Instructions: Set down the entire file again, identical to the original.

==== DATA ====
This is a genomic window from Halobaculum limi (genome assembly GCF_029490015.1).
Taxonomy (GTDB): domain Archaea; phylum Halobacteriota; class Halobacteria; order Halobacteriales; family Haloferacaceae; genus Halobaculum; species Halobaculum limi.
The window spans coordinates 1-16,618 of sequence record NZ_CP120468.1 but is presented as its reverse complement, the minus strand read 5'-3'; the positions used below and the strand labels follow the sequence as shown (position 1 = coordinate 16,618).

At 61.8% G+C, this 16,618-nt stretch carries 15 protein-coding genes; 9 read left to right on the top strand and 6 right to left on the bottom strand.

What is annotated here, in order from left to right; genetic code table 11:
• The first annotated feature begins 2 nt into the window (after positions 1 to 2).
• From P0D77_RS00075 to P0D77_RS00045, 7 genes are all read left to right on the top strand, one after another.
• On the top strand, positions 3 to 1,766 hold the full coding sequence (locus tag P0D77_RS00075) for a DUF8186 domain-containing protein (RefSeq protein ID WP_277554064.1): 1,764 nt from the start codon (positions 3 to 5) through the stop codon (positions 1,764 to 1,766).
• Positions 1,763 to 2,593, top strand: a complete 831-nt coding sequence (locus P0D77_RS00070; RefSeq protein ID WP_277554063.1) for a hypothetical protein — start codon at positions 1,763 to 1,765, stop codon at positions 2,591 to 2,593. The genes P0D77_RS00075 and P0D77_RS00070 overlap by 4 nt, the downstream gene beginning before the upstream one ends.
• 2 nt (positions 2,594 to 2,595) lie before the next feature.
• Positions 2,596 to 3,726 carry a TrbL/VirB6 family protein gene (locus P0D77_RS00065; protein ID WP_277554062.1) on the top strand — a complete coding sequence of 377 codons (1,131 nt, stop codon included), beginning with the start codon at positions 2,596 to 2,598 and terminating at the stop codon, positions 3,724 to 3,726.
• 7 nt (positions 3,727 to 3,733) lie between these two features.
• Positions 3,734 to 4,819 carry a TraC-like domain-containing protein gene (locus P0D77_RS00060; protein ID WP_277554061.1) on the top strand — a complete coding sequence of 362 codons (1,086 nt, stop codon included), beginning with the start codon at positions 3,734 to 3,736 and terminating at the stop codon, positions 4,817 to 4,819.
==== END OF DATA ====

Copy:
This is a genomic window from Halobaculum limi (genome assembly GCF_029490015.1).
Taxonomy (GTDB): domain Archaea; phylum Halobacteriota; class Halobacteria; order Halobacteriales; family Haloferacaceae; genus Halobaculum; species Halobaculum limi.
The window spans coordinates 1-16,618 of sequence record NZ_CP120468.1 but is presented as its reverse complement, the minus strand read 5'-3'; the positions used below and the strand labels follow the sequence as shown (position 1 = coordinate 16,618).

At 61.8% G+C, this 16,618-nt stretch carries 15 protein-coding genes; 9 read left to right on the top strand and 6 right to left on the bottom strand.

What is annotated here, in order from left to right; genetic code table 11:
• The first annotated feature begins 2 nt into the window (after positions 1 to 2).
• From P0D77_RS00075 to P0D77_RS00045, 7 genes are all read left to right on the top strand, one after another.
• On the top strand, positions 3 to 1,766 hold the full coding sequence (locus tag P0D77_RS00075) for a DUF8186 domain-containing protein (RefSeq protein ID WP_277554064.1): 1,764 nt from the start codon (positions 3 to 5) through the stop codon (positions 1,764 to 1,766).
• Positions 1,763 to 2,593, top strand: a complete 831-nt coding sequence (locus P0D77_RS00070; RefSeq protein ID WP_277554063.1) for a hypothetical protein — start codon at positions 1,763 to 1,765, stop codon at positions 2,591 to 2,593. The genes P0D77_RS00075 and P0D77_RS00070 overlap by 4 nt, the downstream gene beginning before the upstream one ends.
• 2 nt (positions 2,594 to 2,595) lie before the next feature.
• Positions 2,596 to 3,726 carry a TrbL/VirB6 family protein gene (locus P0D77_RS00065; protein ID WP_277554062.1) on the top strand — a complete coding sequence of 377 codons (1,131 nt, stop codon included), beginning with the start codon at positions 2,596 to 2,598 and terminating at the stop codon, positions 3,724 to 3,726.
• 7 nt (positions 3,727 to 3,733) lie between these two features.
• Positions 3,734 to 4,819 carry a TraC-like domain-containing protein gene (locus P0D77_RS00060; protein ID WP_277554061.1) on the top strand — a complete coding sequence of 362 codons (1,086 nt, stop codon included), beginning with the start codon at positions 3,734 to 3,736 and terminating at the stop codon, positions 4,817 to 4,819.